If you’re not making your own bread stop what you’re doing right now and take a good hard look at your life. If your answer is, “I don’t eat bread” seek professional help immediately; report back here after reprogramming. If instead you are one of the, “I don’t have time to make bread” people, just imagine that you are one of those weak minded characters from a 1920s black and white movie. You have been driven to hysterics and I’m Clark Gable, come along to smack some sense into you.
You CAN make bread at home, and it’s fantastic. It ISN’T hard, I literally spend a total of less than 5 minutes per loaf. You SHOULD do this, we were spending up to $5 for some of those ‘artisan’ breads and you can make the same thing, at home, for $0.40 in ingredients and $0.10 worth of natural gas. And NO you don’t need a bread maker; in fact you don’t even need to knead it.
I am continually surprised to learn that most people are wholly unaware of the bread revolution that occurred nearly a decade ago. Baker’s had been closely guarding this secret, probably for millennia. Mark Bittman broke open the story in 2006; it turns out you don’t actually have to knead bread!
Kneading is the process where you laboriously massage the dough for half an hour, until it’s soft like a baby’s butt. This process agitates water and flour molecules around, helping them combine. It also warms and stretches the strands of gluten, which is what gives bread it’s final structure. This process is a time honored tradition and it’s completely freaking useless.
It turns out those long strand of gluten will form themselves. All that is required is a more favorable moisture to starch ratio and a bit of time. A traditional bread recipe uses about 3:1 flour to water and takes a few hours. Your no-knead bread is going for a 2:1 ratio and it needs to sit out overnight. That’s really ok, because that long fermentation time lets more flavor develop in bread; especially if you’re making sourdough. Here’s the recipe, along with approximate time requirements.
No Knead Sourdough Bread
3 c flour
1.5 c water
2 t salt
1/4 c sourdough starter
2 T olive oil
Before you start, remember not to throw your whole starter into the recipe! Either scoop some out or combine 1/2 c water and 1/2 c flour with your starter, then put some back in the jar! OK? So now, combine everything else in a bowl and mix until it forms a ‘shaggy dough’. Don’t fuss with getting all the flour mixed in or working out the lumps; that will all take care of itself. Cover with plastic and set out on the counter over night.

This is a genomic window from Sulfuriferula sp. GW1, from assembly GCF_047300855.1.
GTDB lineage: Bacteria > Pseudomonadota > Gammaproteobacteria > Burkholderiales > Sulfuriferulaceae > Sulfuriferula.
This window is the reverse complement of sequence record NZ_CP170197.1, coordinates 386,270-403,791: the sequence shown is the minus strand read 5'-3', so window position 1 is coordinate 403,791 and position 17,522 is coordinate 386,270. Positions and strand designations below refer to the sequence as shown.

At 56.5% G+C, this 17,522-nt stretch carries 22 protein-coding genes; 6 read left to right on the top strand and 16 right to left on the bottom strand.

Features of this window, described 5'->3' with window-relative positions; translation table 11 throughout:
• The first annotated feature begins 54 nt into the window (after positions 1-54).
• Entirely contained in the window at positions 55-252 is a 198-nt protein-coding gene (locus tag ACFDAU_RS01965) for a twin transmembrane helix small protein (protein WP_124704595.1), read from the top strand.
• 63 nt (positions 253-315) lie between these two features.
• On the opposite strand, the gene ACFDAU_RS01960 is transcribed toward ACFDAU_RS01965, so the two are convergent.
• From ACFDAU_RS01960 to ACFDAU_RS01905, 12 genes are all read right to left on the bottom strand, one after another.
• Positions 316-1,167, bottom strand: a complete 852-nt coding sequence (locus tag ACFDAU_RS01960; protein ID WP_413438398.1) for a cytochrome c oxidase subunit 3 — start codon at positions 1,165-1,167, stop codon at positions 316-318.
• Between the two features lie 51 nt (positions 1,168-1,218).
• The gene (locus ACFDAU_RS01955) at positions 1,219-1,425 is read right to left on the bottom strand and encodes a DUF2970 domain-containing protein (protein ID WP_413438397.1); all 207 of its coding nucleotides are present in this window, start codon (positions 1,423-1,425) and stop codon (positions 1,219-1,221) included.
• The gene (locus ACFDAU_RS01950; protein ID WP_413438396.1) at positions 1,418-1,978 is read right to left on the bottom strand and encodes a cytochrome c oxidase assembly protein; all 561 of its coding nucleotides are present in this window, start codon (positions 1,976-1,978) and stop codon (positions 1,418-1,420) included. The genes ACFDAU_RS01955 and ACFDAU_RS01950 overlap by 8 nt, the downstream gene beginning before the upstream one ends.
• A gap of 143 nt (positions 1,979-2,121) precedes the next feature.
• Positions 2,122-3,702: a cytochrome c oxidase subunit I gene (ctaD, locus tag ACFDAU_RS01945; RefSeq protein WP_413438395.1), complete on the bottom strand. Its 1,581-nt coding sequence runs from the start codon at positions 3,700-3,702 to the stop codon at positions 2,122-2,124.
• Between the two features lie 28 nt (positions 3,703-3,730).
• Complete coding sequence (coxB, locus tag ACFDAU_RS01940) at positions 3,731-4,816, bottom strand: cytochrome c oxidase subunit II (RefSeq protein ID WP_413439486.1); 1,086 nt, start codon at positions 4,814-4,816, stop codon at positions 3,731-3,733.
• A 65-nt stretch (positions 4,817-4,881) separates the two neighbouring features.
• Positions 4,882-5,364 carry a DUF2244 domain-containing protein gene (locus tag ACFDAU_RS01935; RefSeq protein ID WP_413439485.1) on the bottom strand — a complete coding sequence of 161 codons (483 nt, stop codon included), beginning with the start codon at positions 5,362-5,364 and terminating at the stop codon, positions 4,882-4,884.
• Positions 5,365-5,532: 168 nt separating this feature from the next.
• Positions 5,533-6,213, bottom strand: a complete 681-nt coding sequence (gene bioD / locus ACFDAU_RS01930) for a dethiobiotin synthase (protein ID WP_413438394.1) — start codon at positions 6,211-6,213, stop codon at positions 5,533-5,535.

Time required: 2 minutes.
After 18-24 hours (minimum 12 for sourdough), generously apply flour to the top of the dough, your counter, and your hands. The dough is super sticky because it has so much moisture. Right now we are just giving it a bit of shape and coating the outside with flour so it doesn’t stick (as much); we are not kneading it!
Turn the dough out onto the flour and just sort of gently work some flour into the surface. Then grabs the sides and fold them under, repeating a couple of times. You’re just trying to get a smooth top and some folds underneath. Finally plop the ball, rough side down, into an oiled bowl or, if you’re nifty like me, a wicker rising basket. Cover again with plastic and let sit in a warm place for 2 hours.
Time require: 2 minutes.
The dough is ready when you can poke it and the dimple you made instantly recovers by about half. Preheat your oven to 450 F. A dutch oven is best for this, second is a pizza stone (or two-one for the bread and one for the rack above), if you have neither use a cookie sheet with parchment paper. Whatever you are using, preheat it with the oven.
When the oven is hot, take out your dutch oven, plop the dough into it (by turning the bowl upside-down), put the lid on, and put it back in the oven. If you are using a dutch oven, keep it covered for 30 minutes, then remove the lid and bake another 15-25 minutes; until absolutely beautiful.
Time required: total of 3 minutes of active effort over 45-50 minutes.
Finally, let cool completely; if you can. With your first loaves you will probably be too excited to wait. That first bite of warm, fresh-out-of-the-oven bread is fantastic. But beware, the remaining loaf will be much dryer as a result. In time, you will learn to wait.
Ok, stop reading! Go make this now!